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Renfield is an Inspiring and Gory Success

“I don’t ask much, Renfield.”

I’ve seen a LOT of vampire movies, and most them in the last decade or so have tried to “turn the vampire story on its head” or reinvent the genre instead of, you know, telling a story about a vampire. Those movies tend to get lost chasing their own tails, but Renfield hits all the right notes.

This movie stars Nicolas Cage as Count Dracula, which is just weird. I don’t get him. The audience laughed at nearly all of his serious lines. It’s like he’s being cast just to create a spectacle.

Thankfully, he’s not the main character. Most of the screen time goes to Dracula’s familiar, Renfield, played hysterically by Nicholas Hoult. (Remember him as R from Warm Bodies?) You might start getting What We Do in the Shadows vibes here, because we have a meek-but-hypercompetent familiar trying to serve a bombastic vampire boss who's stuck in the past, but, trust me, Renfield takes the story in its own direction.

Renfield’s job is to bring Dracula food, because the prince of darkness isn’t feeling well and needs to feed on the blood of innocents. Renfield, being a nice guy, would rather not be a murderer, so he comes up with a brilliant plan. Instead of innocent victims, he’ll bring Dracula bad guys, like drug dealers and wife beaters, but his plan backfires when Renfield accidentally becomes the number one enemy of the local mafia.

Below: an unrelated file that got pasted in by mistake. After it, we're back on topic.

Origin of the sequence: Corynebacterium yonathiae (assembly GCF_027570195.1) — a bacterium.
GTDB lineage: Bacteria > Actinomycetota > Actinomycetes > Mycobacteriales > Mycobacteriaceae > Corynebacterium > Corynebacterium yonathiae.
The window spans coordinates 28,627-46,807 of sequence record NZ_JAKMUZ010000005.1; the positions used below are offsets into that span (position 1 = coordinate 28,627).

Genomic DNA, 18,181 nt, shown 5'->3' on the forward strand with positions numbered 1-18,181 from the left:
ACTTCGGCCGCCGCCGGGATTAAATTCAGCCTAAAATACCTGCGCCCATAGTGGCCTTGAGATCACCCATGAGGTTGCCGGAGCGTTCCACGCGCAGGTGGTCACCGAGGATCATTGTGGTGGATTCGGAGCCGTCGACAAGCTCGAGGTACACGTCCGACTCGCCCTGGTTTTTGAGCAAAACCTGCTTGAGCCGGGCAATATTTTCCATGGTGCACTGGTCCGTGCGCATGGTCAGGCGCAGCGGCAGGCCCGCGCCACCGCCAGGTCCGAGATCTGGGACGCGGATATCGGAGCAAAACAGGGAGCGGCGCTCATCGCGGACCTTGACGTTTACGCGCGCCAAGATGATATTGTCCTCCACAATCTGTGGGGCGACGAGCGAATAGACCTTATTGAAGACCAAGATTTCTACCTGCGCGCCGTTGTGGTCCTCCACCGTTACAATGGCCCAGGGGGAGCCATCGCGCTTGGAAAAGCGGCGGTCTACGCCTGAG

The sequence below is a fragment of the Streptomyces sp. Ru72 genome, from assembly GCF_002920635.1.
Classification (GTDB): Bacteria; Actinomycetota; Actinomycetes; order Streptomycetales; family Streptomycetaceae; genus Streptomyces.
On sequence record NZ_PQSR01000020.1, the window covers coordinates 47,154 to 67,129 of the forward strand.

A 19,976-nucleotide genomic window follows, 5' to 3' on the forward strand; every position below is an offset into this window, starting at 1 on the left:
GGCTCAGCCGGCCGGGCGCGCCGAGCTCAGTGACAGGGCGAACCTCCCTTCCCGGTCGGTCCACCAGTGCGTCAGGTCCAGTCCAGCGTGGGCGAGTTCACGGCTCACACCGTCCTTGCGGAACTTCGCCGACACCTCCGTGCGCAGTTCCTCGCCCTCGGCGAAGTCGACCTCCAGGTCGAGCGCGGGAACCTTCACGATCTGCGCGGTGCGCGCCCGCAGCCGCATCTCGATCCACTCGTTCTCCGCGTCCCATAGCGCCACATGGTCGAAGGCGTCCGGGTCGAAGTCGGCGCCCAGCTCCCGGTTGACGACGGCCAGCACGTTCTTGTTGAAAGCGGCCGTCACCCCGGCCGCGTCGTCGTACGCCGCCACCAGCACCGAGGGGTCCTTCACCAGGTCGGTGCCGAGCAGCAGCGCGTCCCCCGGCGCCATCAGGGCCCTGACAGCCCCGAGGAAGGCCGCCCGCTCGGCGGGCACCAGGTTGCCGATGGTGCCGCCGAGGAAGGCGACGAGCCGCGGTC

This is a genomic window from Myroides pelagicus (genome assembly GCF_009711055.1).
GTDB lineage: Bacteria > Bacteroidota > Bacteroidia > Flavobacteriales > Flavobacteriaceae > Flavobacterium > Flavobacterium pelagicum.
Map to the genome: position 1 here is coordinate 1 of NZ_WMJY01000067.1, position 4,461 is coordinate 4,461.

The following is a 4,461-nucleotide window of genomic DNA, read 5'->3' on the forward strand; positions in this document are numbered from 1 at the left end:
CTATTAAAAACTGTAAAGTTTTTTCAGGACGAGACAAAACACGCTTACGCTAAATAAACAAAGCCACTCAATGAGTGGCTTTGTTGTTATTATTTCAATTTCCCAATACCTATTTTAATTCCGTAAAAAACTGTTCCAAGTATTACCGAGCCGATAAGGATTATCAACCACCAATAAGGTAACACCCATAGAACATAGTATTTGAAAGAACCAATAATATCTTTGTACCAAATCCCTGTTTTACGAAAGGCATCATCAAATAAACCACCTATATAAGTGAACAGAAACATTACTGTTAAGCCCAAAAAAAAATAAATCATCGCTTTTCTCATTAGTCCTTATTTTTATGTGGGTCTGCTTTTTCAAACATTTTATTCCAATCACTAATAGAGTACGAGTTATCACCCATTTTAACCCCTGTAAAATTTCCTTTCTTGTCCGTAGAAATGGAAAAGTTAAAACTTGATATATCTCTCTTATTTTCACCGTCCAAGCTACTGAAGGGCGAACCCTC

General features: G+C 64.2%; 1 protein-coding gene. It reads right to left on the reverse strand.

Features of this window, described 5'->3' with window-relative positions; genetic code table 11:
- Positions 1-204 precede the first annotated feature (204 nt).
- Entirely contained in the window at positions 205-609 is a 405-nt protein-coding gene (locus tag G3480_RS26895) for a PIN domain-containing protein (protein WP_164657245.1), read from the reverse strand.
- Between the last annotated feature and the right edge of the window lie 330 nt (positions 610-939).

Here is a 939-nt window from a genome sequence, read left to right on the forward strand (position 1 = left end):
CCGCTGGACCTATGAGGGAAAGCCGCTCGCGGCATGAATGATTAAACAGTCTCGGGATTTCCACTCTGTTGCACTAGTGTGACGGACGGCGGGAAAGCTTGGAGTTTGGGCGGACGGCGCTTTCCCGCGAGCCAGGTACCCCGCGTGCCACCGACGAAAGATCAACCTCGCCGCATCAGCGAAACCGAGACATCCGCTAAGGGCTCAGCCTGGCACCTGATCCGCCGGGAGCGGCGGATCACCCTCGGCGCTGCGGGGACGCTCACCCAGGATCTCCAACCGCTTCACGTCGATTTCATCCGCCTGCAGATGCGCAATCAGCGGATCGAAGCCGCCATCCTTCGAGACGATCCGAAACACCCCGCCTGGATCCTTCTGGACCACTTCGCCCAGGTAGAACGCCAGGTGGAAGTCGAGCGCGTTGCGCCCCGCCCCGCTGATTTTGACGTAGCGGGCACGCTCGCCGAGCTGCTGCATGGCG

Fortunately, Renfield is no slouch. He’s got powers of his own, fueled by... eating bugs. Sounds weird, but this is a shout out to the original novel, where a freakishly strong inmate named Renfield collects bugs on his asylum window sill as he waits for Dracula to show up.

This leads to action and gore and lots of satisfying fights where Renfield turns mobsters into bags of blood, but that’s not the best part.

The best part of the movie is when Renfield visits a church to join a self-help group for people who have been hurt by narcissists and toxic relationships. After he's encouraged to take his life back, Renfield makes some long overdue changes. He hits up Old Navy and buys brightly colored clothes, he talks positively to himself, and he rents his own (well-lit) apartment, complete with inspirational posters and a cheery welcome mat.

While it's a great vampire flick that explores the lore and expands on on classic monster stories, Renfield is also a rallying cry for co-dependents who want inspiration. It’s empowering. The scene where Renfield rips a guy's arm off and uses it to kill another guy pales compared to the moment when Renfield stands up to Dracula and says, “I am enough, I deserve happiness, and I take full charge of my life!”

Final Analysis: Renfield succeeds where most monster movies fail. Four out of five cocaine circles.

Adam D. Jones is a writer and film buff who loves vampire stories, because they make him feel better about the migraines that keep him from going outside during the day. He promises not to eat anyone.

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